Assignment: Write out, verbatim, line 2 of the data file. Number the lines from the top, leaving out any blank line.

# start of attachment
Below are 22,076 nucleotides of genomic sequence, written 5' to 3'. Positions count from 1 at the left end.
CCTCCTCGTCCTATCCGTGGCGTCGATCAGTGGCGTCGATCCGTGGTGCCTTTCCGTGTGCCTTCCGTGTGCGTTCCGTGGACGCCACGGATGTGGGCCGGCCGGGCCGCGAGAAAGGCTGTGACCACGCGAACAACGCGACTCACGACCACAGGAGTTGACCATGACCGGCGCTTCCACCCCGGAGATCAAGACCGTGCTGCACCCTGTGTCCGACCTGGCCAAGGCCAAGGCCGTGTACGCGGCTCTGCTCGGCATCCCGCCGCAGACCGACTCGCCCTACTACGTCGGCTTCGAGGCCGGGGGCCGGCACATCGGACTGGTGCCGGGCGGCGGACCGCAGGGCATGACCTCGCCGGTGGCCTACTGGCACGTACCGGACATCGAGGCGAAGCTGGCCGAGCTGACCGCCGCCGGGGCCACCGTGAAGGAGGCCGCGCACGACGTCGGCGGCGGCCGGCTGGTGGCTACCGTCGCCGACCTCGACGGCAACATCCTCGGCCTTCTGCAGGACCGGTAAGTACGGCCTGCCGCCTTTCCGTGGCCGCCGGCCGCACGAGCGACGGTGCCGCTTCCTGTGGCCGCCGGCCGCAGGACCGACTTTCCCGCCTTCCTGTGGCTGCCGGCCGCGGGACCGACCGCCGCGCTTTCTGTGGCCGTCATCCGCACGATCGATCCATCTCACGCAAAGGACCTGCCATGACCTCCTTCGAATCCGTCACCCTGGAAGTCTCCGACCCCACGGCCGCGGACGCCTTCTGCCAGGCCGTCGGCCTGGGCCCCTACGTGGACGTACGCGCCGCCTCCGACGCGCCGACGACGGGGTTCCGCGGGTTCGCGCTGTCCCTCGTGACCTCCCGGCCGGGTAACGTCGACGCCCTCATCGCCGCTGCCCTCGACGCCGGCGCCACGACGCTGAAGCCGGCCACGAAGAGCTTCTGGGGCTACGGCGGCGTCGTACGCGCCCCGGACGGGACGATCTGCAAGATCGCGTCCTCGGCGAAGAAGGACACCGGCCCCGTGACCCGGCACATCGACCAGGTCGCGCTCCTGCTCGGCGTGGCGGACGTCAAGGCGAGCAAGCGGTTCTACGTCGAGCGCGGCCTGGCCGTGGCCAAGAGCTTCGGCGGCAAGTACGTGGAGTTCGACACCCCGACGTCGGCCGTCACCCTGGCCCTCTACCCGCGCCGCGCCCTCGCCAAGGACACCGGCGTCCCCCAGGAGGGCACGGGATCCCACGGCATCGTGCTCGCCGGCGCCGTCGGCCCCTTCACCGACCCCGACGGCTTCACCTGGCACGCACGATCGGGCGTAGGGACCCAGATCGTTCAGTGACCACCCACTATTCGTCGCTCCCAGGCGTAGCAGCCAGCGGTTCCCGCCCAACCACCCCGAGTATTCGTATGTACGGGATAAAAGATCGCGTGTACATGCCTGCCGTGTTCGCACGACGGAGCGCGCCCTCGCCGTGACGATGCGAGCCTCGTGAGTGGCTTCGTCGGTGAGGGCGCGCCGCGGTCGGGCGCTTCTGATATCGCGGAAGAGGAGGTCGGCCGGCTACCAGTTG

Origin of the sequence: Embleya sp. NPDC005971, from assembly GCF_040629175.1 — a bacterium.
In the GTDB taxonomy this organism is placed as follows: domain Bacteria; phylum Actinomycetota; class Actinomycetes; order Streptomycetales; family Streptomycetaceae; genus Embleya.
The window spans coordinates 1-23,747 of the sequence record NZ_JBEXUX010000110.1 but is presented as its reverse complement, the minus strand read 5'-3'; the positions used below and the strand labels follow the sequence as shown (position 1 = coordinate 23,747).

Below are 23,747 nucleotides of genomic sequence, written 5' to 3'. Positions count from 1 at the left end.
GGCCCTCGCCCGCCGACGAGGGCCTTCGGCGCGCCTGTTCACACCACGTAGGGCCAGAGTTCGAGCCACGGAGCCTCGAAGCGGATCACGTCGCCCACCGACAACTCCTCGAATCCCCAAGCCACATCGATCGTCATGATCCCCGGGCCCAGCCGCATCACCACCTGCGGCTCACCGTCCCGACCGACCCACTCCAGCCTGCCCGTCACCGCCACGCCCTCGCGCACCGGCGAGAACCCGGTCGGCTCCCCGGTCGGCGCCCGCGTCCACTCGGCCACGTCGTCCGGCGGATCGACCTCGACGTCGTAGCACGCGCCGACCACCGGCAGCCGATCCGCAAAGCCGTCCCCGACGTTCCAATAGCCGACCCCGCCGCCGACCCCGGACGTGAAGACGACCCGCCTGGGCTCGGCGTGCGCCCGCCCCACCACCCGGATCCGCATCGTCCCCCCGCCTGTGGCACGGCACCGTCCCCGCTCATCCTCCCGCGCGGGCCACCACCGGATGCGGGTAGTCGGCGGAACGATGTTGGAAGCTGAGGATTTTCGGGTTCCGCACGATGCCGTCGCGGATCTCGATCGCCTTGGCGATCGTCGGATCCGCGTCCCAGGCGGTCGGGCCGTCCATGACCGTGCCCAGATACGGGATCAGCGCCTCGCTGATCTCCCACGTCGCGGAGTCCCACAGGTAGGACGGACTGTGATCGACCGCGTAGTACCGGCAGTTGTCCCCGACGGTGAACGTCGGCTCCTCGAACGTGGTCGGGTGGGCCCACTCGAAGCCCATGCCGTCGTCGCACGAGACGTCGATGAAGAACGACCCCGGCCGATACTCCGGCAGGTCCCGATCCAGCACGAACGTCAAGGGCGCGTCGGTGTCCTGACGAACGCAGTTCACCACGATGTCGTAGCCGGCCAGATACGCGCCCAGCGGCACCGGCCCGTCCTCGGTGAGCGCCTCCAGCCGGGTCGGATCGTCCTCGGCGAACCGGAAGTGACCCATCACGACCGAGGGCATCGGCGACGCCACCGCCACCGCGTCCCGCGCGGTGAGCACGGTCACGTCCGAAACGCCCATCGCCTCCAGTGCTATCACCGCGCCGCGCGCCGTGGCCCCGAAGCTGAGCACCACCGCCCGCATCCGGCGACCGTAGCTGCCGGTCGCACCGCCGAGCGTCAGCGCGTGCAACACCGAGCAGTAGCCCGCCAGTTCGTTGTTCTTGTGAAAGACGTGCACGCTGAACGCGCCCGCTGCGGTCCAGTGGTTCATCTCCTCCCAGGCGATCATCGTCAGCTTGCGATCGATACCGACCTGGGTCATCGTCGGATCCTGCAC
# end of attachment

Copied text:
CCTCCTCGTCCTATCCGTGGCGTCGATCAGTGGCGTCGATCCGTGGTGCCTTTCCGTGTGCCTTCCGTGTGCGTTCCGTGGACGCCACGGATGTGGGCCGGCCGGGCCGCGAGAAAGGCTGTGACCACGCGAACAACGCGACTCACGACCACAGGAGTTGACCATGACCGGCGCTTCCACCCCGGAGATCAAGACCGTGCTGCACCCTGTGTCCGACCTGGCCAAGGCCAAGGCCGTGTACGCGGCTCTGCTCGGCATCCCGCCGCAGACCGACTCGCCCTACTACGTCGGCTTCGAGGCCGGGGGCCGGCACATCGGACTGGTGCCGGGCGGCGGACCGCAGGGCATGACCTCGCCGGTGGCCTACTGGCACGTACCGGACATCGAGGCGAAGCTGGCCGAGCTGACCGCCGCCGGGGCCACCGTGAAGGAGGCCGCGCACGACGTCGGCGGCGGCCGGCTGGTGGCTACCGTCGCCGACCTCGACGGCAACATCCTCGGCCTTCTGCAGGACCGGTAAGTACGGCCTGCCGCCTTTCCGTGGCCGCCGGCCGCACGAGCGACGGTGCCGCTTCCTGTGGCCGCCGGCCGCAGGACCGACTTTCCCGCCTTCCTGTGGCTGCCGGCCGCGGGACCGACCGCCGCGCTTTCTGTGGCCGTCATCCGCACGATCGATCCATCTCACGCAAAGGACCTGCCATGACCTCCTTCGAATCCGTCACCCTGGAAGTCTCCGACCCCACGGCCGCGGACGCCTTCTGCCAGGCCGTCGGCCTGGGCCCCTACGTGGACGTACGCGCCGCCTCCGACGCGCCGACGACGGGGTTCCGCGGGTTCGCGCTGTCCCTCGTGACCTCCCGGCCGGGTAACGTCGACGCCCTCATCGCCGCTGCCCTCGACGCCGGCGCCACGACGCTGAAGCCGGCCACGAAGAGCTTCTGGGGCTACGGCGGCGTCGTACGCGCCCCGGACGGGACGATCTGCAAGATCGCGTCCTCGGCGAAGAAGGACACCGGCCCCGTGACCCGGCACATCGACCAGGTCGCGCTCCTGCTCGGCGTGGCGGACGTCAAGGCGAGCAAGCGGTTCTACGTCGAGCGCGGCCTGGCCGTGGCCAAGAGCTTCGGCGGCAAGTACGTGGAGTTCGACACCCCGACGTCGGCCGTCACCCTGGCCCTCTACCCGCGCCGCGCCCTCGCCAAGGACACCGGCGTCCCCCAGGAGGGCACGGGATCCCACGGCATCGTGCTCGCCGGCGCCGTCGGCCCCTTCACCGACCCCGACGGCTTCACCTGGCACGCACGATCGGGCGTAGGGACCCAGATCGTTCAGTGACCACCCACTATTCGTCGCTCCCAGGCGTAGCAGCCAGCGGTTCCCGCCCAACCACCCCGAGTATTCGTATGTACGGGATAAAAGATCGCGTGTACATGCCTGCCGTGTTCGCACGACGGAGCGCGCCCTCGCCGTGACGATGCGAGCCTCGTGAGTGGCTTCGTCGGTGAGGGCGCGCCGCGGTCGGGCGCTTCTGATATCGCGGAAGAGGAGGTCGGCCGGCTACCAGTTG